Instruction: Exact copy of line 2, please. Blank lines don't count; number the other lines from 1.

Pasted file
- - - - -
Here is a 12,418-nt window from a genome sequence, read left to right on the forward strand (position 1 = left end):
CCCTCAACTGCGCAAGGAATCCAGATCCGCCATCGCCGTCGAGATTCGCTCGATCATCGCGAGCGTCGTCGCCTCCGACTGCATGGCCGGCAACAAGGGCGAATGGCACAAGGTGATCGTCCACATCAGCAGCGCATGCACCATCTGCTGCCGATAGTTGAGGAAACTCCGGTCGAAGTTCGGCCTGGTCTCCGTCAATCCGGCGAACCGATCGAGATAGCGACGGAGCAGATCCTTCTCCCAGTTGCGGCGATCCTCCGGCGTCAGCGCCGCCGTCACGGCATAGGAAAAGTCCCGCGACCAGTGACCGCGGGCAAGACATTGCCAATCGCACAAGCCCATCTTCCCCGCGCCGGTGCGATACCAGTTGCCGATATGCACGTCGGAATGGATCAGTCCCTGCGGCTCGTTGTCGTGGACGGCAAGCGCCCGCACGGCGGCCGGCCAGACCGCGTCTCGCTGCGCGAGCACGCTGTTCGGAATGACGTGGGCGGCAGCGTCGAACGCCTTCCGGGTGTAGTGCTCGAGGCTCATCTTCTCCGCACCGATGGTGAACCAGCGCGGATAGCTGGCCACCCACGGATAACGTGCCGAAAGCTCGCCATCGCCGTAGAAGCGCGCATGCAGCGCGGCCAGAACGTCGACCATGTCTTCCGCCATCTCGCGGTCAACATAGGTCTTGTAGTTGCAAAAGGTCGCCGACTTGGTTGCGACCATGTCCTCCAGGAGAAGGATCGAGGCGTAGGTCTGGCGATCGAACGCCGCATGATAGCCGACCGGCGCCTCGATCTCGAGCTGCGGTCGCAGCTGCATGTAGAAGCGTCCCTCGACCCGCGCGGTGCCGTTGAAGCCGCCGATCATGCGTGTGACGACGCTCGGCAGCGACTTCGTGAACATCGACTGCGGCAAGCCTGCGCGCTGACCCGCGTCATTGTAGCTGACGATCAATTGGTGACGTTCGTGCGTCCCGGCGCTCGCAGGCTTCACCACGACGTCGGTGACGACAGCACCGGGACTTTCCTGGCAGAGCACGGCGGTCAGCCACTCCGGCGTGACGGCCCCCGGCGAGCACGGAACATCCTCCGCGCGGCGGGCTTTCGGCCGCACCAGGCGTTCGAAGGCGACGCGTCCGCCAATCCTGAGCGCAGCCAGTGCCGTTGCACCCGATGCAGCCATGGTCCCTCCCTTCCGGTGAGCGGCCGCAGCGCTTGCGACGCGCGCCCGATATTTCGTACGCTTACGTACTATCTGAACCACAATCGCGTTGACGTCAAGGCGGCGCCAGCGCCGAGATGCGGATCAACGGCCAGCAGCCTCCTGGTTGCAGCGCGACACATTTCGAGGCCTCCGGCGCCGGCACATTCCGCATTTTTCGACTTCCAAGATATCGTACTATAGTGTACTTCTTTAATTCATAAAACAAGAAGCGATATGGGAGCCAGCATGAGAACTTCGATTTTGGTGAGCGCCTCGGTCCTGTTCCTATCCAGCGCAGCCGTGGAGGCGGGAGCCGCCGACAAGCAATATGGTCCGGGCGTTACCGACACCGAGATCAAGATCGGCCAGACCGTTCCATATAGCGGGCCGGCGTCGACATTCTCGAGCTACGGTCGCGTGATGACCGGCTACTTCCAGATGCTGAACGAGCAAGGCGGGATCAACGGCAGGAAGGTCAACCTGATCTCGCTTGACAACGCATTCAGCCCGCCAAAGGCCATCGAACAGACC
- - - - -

CCCTCAACTGCGCAAGGAATCCAGATCCGCCATCGCCGTCGAGATTCGCTCGATCATCGCGAGCGTCGTCGCCTCCGACTGCATGGCCGGCAACAAGGGCGAATGGCACAAGGTGATCGTCCACATCAGCAGCGCATGCACCATCTGCTGCCGATAGTTGAGGAAACTCCGGTCGAAGTTCGGCCTGGTCTCCGTCAATCCGGCGAACCGATCGAGATAGCGACGGAGCAGATCCTTCTCCCAGTTGCGGCGATCCTCCGGCGTCAGCGCCGCCGTCACGGCATAGGAAAAGTCCCGCGACCAGTGACCGCGGGCAAGACATTGCCAATCGCACAAGCCCATCTTCCCCGCGCCGGTGCGATACCAGTTGCCGATATGCACGTCGGAATGGATCAGTCCCTGCGGCTCGTTGTCGTGGACGGCAAGCGCCCGCACGGCGGCCGGCCAGACCGCGTCTCGCTGCGCGAGCACGCTGTTCGGAATGACGTGGGCGGCAGCGTCGAACGCCTTCCGGGTGTAGTGCTCGAGGCTCATCTTCTCCGCACCGATGGTGAACCAGCGCGGATAGCTGGCCACCCACGGATAACGTGCCGAAAGCTCGCCATCGCCGTAGAAGCGCGCATGCAGCGCGGCCAGAACGTCGACCATGTCTTCCGCCATCTCGCGGTCAACATAGGTCTTGTAGTTGCAAAAGGTCGCCGACTTGGTTGCGACCATGTCCTCCAGGAGAAGGATCGAGGCGTAGGTCTGGCGATCGAACGCCGCATGATAGCCGACCGGCGCCTCGATCTCGAGCTGCGGTCGCAGCTGCATGTAGAAGCGTCCCTCGACCCGCGCGGTGCCGTTGAAGCCGCCGATCATGCGTGTGACGACGCTCGGCAGCGACTTCGTGAACATCGACTGCGGCAAGCCTGCGCGCTGACCCGCGTCATTGTAGCTGACGATCAATTGGTGACGTTCGTGCGTCCCGGCGCTCGCAGGCTTCACCACGACGTCGGTGACGACAGCACCGGGACTTTCCTGGCAGAGCACGGCGGTCAGCCACTCCGGCGTGACGGCCCCCGGCGAGCACGGAACATCCTCCGCGCGGCGGGCTTTCGGCCGCACCAGGCGTTCGAAGGCGACGCGTCCGCCAATCCTGAGCGCAGCCAGTGCCGTTGCACCCGATGCAGCCATGGTCCCTCCCTTCCGGTGAGCGGCCGCAGCGCTTGCGACGCGCGCCCGATATTTCGTACGCTTACGTACTATCTGAACCACAATCGCGTTGACGTCAAGGCGGCGCCAGCGCCGAGATGCGGATCAACGGCCAGCAGCCTCCTGGTTGCAGCGCGACACATTTCGAGGCCTCCGGCGCCGGCACATTCCGCATTTTTCGACTTCCAAGATATCGTACTATAGTGTACTTCTTTAATTCATAAAACAAGAAGCGATATGGGAGCCAGCATGAGAACTTCGATTTTGGTGAGCGCCTCGGTCCTGTTCCTATCCAGCGCAGCCGTGGAGGCGGGAGCCGCCGACAAGCAATATGGTCCGGGCGTTACCGACACCGAGATCAAGATCGGCCAGACCGTTCCATATAGCGGGCCGGCGTCGACATTCTCGAGCTACGGTCGCGTGATGACCGGCTACTTCCAGATGCTGAACGAGCAAGGCGGGATCAACGGCAGGAAGGTCAACCTGATCTCGCTTGACAACGCATTCAGCCCGCCAAAGGCCATCGAACAGACC